Read this moving story by the NY Times' Samuel Freedman on ROTC graduation at the University of New Hampshire.
From the second seat in the front row of the auditorium, Rachael Brown rose and marched onto the podium, standing before the flags of her state and her nation. She wore the crisp olive coat and skirt of her Class A uniform, and her black flats gleamed with a spit-shine. As a sergeant strode across the stage and toward her, she raised her right hand to be sworn into the United States Army as a second lieutenant.
Three rows from the back of the same room, Karen Brown gazed on this most improbable spectacle. Here was the daughter she had told about her own days protesting against the Vietnam War, the daughter who had led cross-country ski trips through the White Mountains, the daughter who had made that Bulgarian cheese casserole for the international dinner in her dormitory. And that daughter was culminating four years in the R.O.T.C. program at the University of New Hampshire and taking up what soldiers call "the profession of arms."
After Rachael, 22, had recited the oath, Karen Brown walked to the podium. She had on sandals and a batik peasant dress, and her corn-silk hair fell straight to her shoulders. At the appointed moment, she pinned the second-lieutenant's bars on Rachael's uniform. Then she lightly patted the bars, with a tenderness that suggested she was patting her memory of a little girl she wished to protect.
Rachael Brown will serve in a medical support unit.
In Tucson, BASIS charter school students start taking college-level courses in ninth grade. The small school, which admits all applicants, has the highest AP participation rate of any public school in the country, writes Jay Mathews in the Washington Post. Yet at least half the students don’t have college-educated parents.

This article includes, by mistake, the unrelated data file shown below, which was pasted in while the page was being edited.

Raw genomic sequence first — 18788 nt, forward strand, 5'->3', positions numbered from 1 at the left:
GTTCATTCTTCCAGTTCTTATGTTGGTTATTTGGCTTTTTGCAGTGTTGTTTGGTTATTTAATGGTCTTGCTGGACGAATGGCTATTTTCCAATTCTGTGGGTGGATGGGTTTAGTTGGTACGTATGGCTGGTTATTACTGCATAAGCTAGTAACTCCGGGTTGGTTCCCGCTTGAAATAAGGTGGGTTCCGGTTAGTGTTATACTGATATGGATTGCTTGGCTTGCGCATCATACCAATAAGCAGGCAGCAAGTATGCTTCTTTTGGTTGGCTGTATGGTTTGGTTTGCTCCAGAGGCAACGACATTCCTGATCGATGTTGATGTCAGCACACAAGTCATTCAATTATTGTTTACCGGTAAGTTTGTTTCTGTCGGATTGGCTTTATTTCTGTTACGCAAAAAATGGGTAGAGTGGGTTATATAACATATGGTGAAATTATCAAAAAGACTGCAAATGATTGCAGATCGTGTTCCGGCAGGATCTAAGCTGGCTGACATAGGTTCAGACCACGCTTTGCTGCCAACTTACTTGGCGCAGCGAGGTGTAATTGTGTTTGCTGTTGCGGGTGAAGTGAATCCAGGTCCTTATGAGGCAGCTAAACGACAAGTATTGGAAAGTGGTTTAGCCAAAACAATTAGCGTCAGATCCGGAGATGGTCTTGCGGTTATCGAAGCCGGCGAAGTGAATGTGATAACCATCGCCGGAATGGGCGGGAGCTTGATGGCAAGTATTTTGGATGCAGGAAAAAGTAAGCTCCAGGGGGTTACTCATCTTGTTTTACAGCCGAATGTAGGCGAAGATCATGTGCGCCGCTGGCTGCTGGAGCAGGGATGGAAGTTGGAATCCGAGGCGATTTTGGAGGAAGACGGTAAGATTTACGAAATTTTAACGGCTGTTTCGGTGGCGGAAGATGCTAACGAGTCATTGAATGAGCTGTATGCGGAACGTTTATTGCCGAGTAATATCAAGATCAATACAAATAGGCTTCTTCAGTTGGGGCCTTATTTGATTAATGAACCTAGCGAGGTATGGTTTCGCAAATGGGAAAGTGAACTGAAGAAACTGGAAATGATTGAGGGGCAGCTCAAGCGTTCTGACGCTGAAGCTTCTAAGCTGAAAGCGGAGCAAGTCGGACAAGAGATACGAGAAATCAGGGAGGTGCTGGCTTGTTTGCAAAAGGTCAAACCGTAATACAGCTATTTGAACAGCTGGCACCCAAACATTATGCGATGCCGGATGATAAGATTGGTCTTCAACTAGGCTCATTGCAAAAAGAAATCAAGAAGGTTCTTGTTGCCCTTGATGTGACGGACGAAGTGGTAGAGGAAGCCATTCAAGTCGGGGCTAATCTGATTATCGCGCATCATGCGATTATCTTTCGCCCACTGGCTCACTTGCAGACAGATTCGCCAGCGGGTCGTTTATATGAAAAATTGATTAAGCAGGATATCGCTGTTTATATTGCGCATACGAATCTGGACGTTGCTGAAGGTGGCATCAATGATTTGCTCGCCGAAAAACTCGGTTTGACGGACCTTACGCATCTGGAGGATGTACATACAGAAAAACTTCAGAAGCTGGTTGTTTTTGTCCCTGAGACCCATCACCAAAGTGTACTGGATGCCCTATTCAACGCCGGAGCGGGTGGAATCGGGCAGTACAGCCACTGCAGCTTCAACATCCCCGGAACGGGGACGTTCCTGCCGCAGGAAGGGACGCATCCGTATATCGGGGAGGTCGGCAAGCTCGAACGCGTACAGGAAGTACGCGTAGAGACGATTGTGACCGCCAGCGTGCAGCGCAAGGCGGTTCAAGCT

To graduate, a BASIS student must pass AP English Language & Composition, AP English Literature, AP Calculus or AP Statistics, AP European History, AP American History and two of the three available AP science courses in physics, chemistry and biology. There are also AP courses in computer science and foreign language.
Middle school students take algebra by seventh grade, so they’ll be ready for AP Calculus in 10th grade.
Founders Olga and Michael Block believe "that even a student who struggles in an AP course and gets a low grade on the final exam is much better off than a student who sails through a typically undemanding average high school course." Olga Block, a Czech native, was shocked by the lack of rigor in American schools.
They chose AP as their graduation requirement, said Michael Block, who serves as chairman of the school's board of trustees, "because it gave us this wonderful content, communicated that this is a very high level program and provided an extra check on teaching." AP examinations are written and scored by outside experts, and can help administrators see which teachers are doing the best jobs, although few schools use them that way.
Block admires Michael Barone's Hard America, Soft America: Competition vs. Coddling and the Battle for the Nation's Future.
"We are part of the new hard America," Block said. "I think our resistance to softness is one of our comparative advantages."
Roll Your Own Diploma
It doesn't take much to get a diploma from Beach High School in Soquel, Calif. Wes Beach, a former public high school teacher, requires only an essay, a letter of support from an adult and $240. Is he running a diploma mill? Or giving bored teenagers a chance to move on to community college or a job? The answer isn't obvious.
Beach's son started taking college classes when he was 10 and earned a bachelor's degree by the age of 17. The father started with programs for gifted youth, but soon branched out. The Santa Cruz Sentinel reports: